From where I sit On The Kowch, the question radio people ask all the time is Who is listening? I was reminded of this with the latest release by Numeris of the Summer 2016 PPM Ratings in Canada’s five largest radio markets. We are obsessed with finding the answer through focus groups, research, surveys, PPM and ballot ratings. A lot depends on the answer if you’re in radio – especially if you’re the General Manager (GM), the General Sales Manger (GSM or the Program Director (PD). Which is why I thought Numeris – the radio and television ratings service in Canada – did a great job of trying to answer the question with its infographics campaign:
From where I sit On The Kowch, the latest Edison Research and Triton Digital study on consumer adoption of digital media is a real eye opener. Fifty-three per cent of Americans 12+ listen to online radio every month up from 27 per cent five years ago. This year 119 million Americans listen on a weekly basis! While these are U.S. figures, there is no doubt in my mind that in Canada, online radio listening is almost as popular. That’s why I agreed to an interview on Joseph Planta’s popular podcast to mark kowchmedia’s 4th anniversary:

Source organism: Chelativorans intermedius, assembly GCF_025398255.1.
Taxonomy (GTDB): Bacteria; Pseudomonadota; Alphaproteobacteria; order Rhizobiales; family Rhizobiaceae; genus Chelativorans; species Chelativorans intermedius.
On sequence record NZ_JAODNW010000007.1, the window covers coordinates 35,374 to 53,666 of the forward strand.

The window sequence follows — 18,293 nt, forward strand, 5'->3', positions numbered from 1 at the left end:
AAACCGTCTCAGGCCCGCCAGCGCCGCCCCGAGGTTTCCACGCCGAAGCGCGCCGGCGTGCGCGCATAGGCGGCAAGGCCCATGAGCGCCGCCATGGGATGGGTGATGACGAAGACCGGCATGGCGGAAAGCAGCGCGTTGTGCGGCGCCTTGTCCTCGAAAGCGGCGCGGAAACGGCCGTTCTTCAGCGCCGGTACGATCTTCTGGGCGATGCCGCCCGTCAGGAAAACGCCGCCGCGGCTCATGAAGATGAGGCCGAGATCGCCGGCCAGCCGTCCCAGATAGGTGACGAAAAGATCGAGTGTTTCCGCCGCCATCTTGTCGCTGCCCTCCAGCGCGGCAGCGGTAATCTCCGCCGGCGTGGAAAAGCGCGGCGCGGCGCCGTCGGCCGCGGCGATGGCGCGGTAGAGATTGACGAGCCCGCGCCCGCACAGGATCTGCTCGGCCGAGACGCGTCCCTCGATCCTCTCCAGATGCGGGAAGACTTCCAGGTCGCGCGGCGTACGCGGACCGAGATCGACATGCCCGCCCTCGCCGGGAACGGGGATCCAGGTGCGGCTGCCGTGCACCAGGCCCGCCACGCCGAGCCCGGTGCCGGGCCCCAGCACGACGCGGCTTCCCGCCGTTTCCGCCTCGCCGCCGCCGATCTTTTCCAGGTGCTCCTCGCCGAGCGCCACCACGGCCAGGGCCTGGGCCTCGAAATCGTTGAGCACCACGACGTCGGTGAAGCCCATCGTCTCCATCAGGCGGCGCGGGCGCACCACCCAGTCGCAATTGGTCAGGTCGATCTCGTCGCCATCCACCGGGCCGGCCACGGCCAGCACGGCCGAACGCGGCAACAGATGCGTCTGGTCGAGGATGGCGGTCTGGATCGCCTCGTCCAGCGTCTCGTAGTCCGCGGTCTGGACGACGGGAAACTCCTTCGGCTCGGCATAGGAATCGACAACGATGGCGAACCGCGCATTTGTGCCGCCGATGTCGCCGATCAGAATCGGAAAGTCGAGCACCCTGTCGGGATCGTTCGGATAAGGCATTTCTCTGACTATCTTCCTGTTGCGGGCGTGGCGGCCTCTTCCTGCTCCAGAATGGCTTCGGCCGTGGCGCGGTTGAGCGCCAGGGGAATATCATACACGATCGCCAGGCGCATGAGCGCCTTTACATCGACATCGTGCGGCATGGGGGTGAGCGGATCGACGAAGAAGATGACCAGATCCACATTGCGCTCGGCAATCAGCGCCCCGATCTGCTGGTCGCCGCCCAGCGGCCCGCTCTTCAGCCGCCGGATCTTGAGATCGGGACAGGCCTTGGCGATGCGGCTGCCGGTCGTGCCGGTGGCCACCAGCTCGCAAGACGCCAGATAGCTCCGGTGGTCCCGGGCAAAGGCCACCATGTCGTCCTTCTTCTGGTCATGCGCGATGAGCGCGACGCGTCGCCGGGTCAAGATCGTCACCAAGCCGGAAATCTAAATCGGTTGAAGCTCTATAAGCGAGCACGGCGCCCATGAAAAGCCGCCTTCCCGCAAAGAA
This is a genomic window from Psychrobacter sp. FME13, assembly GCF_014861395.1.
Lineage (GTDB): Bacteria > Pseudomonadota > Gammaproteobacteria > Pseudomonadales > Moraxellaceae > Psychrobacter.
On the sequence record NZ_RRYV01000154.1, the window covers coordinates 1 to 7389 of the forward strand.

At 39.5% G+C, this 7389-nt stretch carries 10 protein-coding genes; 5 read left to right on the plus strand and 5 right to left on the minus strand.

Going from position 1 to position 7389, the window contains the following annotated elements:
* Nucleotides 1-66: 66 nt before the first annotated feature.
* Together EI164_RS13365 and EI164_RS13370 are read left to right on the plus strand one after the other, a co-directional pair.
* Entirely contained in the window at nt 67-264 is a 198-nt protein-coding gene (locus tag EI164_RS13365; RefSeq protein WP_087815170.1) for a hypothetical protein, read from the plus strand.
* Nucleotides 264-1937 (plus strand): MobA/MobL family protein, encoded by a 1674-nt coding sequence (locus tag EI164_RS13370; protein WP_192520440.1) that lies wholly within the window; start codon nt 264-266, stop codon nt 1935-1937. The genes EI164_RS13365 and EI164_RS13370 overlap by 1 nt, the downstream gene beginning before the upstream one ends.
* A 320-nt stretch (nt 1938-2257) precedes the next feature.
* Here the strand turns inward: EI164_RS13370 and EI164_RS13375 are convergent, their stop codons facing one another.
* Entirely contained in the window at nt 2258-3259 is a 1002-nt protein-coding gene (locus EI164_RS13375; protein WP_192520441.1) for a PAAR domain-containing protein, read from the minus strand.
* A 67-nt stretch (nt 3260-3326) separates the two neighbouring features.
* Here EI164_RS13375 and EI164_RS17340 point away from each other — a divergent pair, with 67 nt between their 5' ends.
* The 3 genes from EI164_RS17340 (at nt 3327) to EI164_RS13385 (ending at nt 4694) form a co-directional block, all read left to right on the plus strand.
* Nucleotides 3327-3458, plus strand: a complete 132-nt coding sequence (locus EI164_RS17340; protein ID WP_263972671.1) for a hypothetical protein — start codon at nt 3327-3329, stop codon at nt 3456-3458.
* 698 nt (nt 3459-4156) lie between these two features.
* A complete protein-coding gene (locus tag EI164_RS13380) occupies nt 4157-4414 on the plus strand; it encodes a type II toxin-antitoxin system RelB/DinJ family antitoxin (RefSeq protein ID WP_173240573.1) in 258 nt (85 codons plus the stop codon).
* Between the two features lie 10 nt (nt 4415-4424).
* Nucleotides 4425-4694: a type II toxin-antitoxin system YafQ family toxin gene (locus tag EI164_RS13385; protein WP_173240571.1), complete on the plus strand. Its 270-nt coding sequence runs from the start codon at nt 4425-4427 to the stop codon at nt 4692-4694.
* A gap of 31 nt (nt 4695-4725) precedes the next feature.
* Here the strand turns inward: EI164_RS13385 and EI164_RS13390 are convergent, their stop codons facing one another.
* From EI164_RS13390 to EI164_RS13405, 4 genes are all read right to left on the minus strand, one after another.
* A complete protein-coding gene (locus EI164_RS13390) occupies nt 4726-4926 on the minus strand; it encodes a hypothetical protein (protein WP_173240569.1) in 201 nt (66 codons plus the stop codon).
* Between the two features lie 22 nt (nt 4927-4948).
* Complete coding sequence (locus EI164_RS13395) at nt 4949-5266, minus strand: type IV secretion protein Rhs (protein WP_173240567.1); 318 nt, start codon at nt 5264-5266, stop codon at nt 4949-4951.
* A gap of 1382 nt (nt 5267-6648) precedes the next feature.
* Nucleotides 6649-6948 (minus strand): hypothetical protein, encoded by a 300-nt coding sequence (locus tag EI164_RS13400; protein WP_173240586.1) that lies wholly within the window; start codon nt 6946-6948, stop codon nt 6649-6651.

What the researchers at Edison and Triton have to say about their study:
From where I sit On The Kowch, radio sales managers probably won’t be sharing with advertisers the findings of the latest CRN International study on the impact long commercial breaks have on listeners. That’s because the listening habits of 525 radio listeners polled blows up the myth that people don’t tune out when the music stops for commercials. They might not change the station, but mentally they stop paying attention to what is on the radio until the music resumes.
When it comes to radio advertising, clients in the United States will be spending $16 Billion in 2014 to reach their share of the 244 million Americans that listen to radio every week.
“Almost seven out of 10 respondents said they don’t make it past the second in a series of spots during the commercial break; 64 percent said they don’t make it past the first,” says the study. “The law of diminishing returns applies, according to the survey, as spots get further and further down the order within the commercial set. Even for avid radio listeners—those respondents who said they listen several hours a day—31 percent said they listen to the first commercial but no more.”
From where I sit On The Kowch, I find it amazing how PPM technology today allows TV and radio stations to zoom in on how ratings were impacted on a certain day because of a major event. Take the December, 2013 ice storm and blackout in the Greater Toronto Area.
Bell Media’s new Cross Media Research Team looked at the PPM ratings between December 20 and 22nd to figure out how GTA residents consumed media on those two days. With new Personal People Meters (little electronic receivers people wear that records what radio or TV stations they have tuned to) researchers were able to pinpoint where residents turned for news on the ice storm and subsequent loss of electricity for 300,000 homes.